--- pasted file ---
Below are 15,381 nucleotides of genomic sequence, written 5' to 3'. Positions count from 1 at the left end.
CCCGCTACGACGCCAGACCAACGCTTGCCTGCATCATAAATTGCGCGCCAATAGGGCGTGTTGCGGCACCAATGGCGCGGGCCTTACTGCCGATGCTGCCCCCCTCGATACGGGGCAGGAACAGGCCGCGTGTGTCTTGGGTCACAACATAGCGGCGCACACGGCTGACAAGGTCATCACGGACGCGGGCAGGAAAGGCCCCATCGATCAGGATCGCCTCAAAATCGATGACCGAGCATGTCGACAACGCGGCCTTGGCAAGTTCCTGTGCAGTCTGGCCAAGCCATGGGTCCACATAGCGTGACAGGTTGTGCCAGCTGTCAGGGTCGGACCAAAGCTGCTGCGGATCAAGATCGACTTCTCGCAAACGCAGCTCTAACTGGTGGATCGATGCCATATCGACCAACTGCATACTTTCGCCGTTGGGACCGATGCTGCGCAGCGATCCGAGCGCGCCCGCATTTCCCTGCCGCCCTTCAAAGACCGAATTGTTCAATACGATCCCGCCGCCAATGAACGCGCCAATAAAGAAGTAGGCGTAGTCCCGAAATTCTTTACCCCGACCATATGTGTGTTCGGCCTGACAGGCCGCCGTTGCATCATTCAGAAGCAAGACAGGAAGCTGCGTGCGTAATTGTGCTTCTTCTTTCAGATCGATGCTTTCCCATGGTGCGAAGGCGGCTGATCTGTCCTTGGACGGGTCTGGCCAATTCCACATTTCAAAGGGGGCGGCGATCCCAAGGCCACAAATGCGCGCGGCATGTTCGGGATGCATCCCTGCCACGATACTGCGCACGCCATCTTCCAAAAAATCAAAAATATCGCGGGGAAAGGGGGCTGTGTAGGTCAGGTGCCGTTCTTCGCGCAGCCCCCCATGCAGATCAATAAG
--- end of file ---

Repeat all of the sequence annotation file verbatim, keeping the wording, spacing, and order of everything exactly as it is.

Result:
Below are 15,381 nucleotides of genomic sequence, written 5' to 3'. Positions count from 1 at the left end.
CCCGCTACGACGCCAGACCAACGCTTGCCTGCATCATAAATTGCGCGCCAATAGGGCGTGTTGCGGCACCAATGGCGCGGGCCTTACTGCCGATGCTGCCCCCCTCGATACGGGGCAGGAACAGGCCGCGTGTGTCTTGGGTCACAACATAGCGGCGCACACGGCTGACAAGGTCATCACGGACGCGGGCAGGAAAGGCCCCATCGATCAGGATCGCCTCAAAATCGATGACCGAGCATGTCGACAACGCGGCCTTGGCAAGTTCCTGTGCAGTCTGGCCAAGCCATGGGTCCACATAGCGTGACAGGTTGTGCCAGCTGTCAGGGTCGGACCAAAGCTGCTGCGGATCAAGATCGACTTCTCGCAAACGCAGCTCTAACTGGTGGATCGATGCCATATCGACCAACTGCATACTTTCGCCGTTGGGACCGATGCTGCGCAGCGATCCGAGCGCGCCCGCATTTCCCTGCCGCCCTTCAAAGACCGAATTGTTCAATACGATCCCGCCGCCAATGAACGCGCCAATAAAGAAGTAGGCGTAGTCCCGAAATTCTTTACCCCGACCATATGTGTGTTCGGCCTGACAGGCCGCCGTTGCATCATTCAGAAGCAAGACAGGAAGCTGCGTGCGTAATTGTGCTTCTTCTTTCAGATCGATGCTTTCCCATGGTGCGAAGGCGGCTGATCTGTCCTTGGACGGGTCTGGCCAATTCCACATTTCAAAGGGGGCGGCGATCCCAAGGCCACAAATGCGCGCGGCATGTTCGGGATGCATCCCTGCCACGATACTGCGCACGCCATCTTCCAAAAAATCAAAAATATCGCGGGGAAAGGGGGCTGTGTAGGTCAGGTGCCGTTCTTCGCGCAGCCCCCCATGCAGATCAATAAG